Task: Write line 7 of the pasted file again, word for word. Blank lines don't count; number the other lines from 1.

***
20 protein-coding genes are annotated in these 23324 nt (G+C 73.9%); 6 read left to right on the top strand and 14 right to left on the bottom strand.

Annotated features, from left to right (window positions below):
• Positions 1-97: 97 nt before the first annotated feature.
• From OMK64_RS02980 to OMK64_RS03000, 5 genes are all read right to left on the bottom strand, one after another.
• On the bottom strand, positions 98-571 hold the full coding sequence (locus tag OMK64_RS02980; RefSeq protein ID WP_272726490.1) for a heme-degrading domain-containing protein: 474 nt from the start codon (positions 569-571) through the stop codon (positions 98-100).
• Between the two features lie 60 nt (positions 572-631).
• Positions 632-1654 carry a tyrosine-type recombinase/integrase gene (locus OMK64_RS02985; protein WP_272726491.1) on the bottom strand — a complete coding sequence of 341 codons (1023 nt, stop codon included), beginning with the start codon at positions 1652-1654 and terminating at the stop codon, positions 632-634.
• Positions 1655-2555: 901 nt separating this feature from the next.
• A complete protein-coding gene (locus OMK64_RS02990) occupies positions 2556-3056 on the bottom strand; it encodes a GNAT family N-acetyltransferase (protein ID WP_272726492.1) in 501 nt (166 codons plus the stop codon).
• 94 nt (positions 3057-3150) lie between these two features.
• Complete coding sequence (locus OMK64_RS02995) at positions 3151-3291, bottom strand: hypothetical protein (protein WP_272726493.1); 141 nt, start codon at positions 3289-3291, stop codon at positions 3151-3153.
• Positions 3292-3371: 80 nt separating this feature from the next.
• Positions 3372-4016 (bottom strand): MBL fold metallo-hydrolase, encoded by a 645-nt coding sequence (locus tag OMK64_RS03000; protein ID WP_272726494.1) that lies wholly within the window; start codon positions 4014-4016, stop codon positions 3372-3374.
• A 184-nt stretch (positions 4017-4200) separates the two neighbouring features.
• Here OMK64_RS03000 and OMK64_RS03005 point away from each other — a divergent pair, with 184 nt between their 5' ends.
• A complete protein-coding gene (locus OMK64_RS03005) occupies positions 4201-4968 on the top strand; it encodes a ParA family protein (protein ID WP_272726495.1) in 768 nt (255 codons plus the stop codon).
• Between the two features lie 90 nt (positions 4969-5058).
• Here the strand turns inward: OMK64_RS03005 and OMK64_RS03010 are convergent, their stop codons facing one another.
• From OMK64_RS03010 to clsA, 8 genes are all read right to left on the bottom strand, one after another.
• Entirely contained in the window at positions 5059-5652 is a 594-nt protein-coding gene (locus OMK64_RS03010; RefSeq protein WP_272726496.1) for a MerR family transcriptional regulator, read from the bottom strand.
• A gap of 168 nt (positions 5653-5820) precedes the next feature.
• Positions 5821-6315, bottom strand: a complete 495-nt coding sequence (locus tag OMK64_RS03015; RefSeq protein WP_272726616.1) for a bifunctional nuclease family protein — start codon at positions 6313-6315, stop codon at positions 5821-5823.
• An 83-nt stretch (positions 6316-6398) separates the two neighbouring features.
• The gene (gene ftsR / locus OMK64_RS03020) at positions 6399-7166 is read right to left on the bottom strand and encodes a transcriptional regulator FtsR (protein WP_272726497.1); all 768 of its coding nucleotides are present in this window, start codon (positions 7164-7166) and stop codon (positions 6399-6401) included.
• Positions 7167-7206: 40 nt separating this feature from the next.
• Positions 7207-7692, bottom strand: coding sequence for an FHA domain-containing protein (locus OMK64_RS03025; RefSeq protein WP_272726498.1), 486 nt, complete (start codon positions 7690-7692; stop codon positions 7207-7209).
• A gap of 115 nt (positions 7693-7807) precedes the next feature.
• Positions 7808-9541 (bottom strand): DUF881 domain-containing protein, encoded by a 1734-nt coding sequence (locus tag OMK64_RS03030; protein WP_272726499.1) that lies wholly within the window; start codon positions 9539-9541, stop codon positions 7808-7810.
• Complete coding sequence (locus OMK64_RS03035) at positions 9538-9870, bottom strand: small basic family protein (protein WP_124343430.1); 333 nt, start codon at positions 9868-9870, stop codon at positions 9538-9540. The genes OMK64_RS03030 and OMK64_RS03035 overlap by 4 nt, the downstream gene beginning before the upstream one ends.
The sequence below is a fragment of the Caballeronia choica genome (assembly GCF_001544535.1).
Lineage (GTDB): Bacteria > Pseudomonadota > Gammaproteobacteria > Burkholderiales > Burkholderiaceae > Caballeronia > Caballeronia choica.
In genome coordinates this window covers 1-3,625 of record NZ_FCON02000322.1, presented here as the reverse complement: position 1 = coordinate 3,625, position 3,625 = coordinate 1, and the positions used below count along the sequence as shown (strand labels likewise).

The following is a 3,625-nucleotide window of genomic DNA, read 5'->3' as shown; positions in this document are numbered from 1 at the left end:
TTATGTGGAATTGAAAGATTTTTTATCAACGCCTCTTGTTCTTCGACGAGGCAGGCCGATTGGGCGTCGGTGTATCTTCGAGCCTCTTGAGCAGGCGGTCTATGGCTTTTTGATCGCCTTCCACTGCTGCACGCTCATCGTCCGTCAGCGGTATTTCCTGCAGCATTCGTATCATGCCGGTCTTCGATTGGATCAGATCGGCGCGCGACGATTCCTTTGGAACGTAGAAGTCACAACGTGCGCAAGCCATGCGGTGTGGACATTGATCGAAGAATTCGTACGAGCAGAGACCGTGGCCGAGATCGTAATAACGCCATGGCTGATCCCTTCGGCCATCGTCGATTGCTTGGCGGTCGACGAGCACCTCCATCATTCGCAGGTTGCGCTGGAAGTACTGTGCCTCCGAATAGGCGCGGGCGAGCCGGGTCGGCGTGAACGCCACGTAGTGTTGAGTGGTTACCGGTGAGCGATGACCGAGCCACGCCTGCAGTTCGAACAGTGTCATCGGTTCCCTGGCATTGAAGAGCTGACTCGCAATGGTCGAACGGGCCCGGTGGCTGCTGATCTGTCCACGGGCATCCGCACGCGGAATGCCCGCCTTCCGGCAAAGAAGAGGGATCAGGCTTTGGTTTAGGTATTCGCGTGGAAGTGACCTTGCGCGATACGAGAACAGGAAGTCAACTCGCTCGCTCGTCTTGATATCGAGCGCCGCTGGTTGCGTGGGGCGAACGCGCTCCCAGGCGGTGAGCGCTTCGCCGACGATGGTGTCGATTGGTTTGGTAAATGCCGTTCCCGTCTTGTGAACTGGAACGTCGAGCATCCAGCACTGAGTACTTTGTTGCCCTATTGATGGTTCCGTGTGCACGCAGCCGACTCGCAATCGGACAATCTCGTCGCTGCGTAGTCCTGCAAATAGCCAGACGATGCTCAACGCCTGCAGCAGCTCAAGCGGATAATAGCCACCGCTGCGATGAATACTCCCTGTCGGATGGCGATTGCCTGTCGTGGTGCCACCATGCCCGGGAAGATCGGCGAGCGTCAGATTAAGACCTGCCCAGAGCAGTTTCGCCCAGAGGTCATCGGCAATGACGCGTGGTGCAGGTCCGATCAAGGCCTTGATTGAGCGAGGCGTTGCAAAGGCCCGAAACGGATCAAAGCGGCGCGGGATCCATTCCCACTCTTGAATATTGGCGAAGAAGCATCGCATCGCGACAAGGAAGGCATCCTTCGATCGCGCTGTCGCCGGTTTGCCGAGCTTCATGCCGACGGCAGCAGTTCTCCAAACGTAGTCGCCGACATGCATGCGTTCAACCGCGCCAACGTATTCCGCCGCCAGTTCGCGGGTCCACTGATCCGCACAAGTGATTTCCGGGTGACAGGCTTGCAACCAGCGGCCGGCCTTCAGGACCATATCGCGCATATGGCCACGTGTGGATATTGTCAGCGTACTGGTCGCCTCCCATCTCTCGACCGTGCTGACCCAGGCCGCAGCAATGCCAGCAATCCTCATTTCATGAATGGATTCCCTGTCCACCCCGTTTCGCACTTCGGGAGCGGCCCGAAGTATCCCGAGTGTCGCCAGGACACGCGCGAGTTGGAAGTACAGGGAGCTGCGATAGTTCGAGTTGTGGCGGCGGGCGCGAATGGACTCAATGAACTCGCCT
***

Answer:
• Positions 632-1654 carry a tyrosine-type recombinase/integrase gene (locus OMK64_RS02985; protein WP_272726491.1) on the bottom strand — a complete coding sequence of 341 codons (1023 nt, stop codon included), beginning with the start codon at positions 1652-1654 and terminating at the stop codon, positions 632-634.